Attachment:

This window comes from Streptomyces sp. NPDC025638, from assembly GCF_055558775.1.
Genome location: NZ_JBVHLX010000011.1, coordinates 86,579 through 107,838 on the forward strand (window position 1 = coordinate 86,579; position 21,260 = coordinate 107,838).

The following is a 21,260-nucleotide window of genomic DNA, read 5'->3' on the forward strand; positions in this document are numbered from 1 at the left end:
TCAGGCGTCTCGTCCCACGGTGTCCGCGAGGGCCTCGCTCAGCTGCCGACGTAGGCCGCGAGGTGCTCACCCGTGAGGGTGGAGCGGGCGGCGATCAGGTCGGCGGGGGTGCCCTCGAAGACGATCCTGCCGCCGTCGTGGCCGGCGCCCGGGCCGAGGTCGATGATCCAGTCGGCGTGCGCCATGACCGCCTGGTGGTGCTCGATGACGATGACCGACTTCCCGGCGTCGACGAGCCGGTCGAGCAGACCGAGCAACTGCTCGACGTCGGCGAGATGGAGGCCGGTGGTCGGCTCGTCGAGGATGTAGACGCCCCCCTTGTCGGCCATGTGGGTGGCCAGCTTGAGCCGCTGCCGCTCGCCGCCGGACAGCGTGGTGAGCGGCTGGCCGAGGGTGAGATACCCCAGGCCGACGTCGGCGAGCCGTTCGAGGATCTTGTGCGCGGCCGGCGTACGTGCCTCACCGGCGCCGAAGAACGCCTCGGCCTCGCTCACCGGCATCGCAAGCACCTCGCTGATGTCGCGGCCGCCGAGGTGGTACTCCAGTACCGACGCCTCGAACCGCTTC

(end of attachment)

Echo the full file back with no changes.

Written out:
This window comes from Streptomyces sp. NPDC025638, from assembly GCF_055558775.1.
Genome location: NZ_JBVHLX010000011.1, coordinates 86,579 through 107,838 on the forward strand (window position 1 = coordinate 86,579; position 21,260 = coordinate 107,838).

The following is a 21,260-nucleotide window of genomic DNA, read 5'->3' on the forward strand; positions in this document are numbered from 1 at the left end:
TCAGGCGTCTCGTCCCACGGTGTCCGCGAGGGCCTCGCTCAGCTGCCGACGTAGGCCGCGAGGTGCTCACCCGTGAGGGTGGAGCGGGCGGCGATCAGGTCGGCGGGGGTGCCCTCGAAGACGATCCTGCCGCCGTCGTGGCCGGCGCCCGGGCCGAGGTCGATGATCCAGTCGGCGTGCGCCATGACCGCCTGGTGGTGCTCGATGACGATGACCGACTTCCCGGCGTCGACGAGCCGGTCGAGCAGACCGAGCAACTGCTCGACGTCGGCGAGATGGAGGCCGGTGGTCGGCTCGTCGAGGATGTAGACGCCCCCCTTGTCGGCCATGTGGGTGGCCAGCTTGAGCCGCTGCCGCTCGCCGCCGGACAGCGTGGTGAGCGGCTGGCCGAGGGTGAGATACCCCAGGCCGACGTCGGCGAGCCGTTCGAGGATCTTGTGCGCGGCCGGCGTACGTGCCTCACCGGCGCCGAAGAACGCCTCGGCCTCGCTCACCGGCATCGCAAGCACCTCGCTGATGTCGCGGCCGCCGAGGTGGTACTCCAGTACCGACGCCTCGAACCGCTTC